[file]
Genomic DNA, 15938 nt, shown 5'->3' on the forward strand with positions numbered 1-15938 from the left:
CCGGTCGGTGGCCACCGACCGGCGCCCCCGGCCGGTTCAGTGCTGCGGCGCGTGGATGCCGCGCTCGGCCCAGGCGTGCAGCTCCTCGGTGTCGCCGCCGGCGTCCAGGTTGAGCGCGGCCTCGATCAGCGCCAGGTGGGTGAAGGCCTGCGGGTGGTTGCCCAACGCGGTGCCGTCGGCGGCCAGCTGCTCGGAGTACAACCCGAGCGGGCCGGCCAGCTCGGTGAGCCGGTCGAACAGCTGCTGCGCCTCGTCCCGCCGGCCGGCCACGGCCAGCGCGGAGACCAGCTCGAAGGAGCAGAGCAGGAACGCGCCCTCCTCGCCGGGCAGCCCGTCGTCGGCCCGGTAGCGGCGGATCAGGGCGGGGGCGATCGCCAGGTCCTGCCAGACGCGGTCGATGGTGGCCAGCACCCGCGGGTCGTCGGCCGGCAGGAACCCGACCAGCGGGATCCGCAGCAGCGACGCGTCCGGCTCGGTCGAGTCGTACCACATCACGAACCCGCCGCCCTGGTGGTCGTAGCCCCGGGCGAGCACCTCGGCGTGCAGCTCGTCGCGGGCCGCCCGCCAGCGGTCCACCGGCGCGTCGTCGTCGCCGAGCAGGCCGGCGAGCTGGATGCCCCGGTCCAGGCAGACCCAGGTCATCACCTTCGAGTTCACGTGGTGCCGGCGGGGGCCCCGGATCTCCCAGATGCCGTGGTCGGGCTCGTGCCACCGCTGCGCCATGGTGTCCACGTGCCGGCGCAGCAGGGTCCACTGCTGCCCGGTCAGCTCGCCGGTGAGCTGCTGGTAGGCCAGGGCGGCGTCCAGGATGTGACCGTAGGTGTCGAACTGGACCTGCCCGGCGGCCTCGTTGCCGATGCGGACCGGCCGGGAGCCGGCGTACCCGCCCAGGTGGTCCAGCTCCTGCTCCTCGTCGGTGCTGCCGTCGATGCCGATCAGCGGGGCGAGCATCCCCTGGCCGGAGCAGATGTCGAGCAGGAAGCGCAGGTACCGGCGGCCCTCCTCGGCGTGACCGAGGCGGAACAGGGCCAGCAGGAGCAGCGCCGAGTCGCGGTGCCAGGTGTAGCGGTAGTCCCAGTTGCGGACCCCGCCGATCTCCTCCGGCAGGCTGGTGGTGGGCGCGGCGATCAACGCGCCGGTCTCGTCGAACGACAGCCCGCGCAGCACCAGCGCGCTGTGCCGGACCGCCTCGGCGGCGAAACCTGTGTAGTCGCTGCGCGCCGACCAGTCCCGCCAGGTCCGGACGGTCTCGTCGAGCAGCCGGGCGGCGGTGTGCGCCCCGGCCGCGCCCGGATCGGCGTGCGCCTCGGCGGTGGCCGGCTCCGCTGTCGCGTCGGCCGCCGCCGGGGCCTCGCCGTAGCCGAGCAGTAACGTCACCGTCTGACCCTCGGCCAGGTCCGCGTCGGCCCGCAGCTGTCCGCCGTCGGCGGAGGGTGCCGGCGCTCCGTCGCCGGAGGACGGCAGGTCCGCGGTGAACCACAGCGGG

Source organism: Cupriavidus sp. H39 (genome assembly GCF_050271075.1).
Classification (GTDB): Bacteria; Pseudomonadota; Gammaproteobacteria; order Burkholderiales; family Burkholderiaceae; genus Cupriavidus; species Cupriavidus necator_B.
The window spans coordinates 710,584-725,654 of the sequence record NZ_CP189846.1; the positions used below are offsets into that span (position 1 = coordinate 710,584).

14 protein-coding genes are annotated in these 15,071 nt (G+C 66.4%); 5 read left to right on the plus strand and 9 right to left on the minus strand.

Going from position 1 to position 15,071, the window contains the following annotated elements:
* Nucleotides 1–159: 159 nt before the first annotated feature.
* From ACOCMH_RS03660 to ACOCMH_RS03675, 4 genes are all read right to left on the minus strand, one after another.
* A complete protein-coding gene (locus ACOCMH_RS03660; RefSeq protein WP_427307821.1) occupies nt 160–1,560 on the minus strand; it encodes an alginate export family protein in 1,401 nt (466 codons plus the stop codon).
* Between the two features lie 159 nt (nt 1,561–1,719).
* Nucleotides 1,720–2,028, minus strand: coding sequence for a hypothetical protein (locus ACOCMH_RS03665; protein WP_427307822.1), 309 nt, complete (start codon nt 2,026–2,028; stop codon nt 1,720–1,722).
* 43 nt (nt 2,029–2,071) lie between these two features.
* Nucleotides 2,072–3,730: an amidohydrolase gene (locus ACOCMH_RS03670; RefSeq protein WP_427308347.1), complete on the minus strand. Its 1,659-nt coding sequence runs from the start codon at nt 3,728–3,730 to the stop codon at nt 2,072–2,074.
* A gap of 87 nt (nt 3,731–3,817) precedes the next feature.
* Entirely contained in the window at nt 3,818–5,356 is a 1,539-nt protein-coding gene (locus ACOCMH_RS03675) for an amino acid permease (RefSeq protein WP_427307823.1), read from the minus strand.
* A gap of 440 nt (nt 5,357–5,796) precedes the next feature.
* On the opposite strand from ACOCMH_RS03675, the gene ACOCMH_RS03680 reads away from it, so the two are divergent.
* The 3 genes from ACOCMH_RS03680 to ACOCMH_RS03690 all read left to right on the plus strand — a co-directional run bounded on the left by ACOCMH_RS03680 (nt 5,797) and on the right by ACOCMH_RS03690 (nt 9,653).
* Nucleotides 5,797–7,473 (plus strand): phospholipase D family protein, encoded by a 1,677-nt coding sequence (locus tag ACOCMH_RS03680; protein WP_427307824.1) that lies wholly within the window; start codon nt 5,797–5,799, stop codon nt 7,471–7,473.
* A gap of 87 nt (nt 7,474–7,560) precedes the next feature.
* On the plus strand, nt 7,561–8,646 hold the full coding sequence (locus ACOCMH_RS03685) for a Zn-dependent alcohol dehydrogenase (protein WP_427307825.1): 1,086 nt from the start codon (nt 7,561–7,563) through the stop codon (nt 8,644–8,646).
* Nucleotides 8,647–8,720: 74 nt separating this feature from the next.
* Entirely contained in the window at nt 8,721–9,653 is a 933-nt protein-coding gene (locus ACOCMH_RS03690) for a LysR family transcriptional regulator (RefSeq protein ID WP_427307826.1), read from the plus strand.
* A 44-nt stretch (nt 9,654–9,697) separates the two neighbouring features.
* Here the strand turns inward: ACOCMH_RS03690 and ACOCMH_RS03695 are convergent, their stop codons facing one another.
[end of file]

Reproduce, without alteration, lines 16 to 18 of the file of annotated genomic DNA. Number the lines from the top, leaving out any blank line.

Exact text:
* Entirely contained in the window at nt 3,818–5,356 is a 1,539-nt protein-coding gene (locus ACOCMH_RS03675) for an amino acid permease (RefSeq protein WP_427307823.1), read from the minus strand.
* A gap of 440 nt (nt 5,357–5,796) precedes the next feature.
* On the opposite strand from ACOCMH_RS03675, the gene ACOCMH_RS03680 reads away from it, so the two are divergent.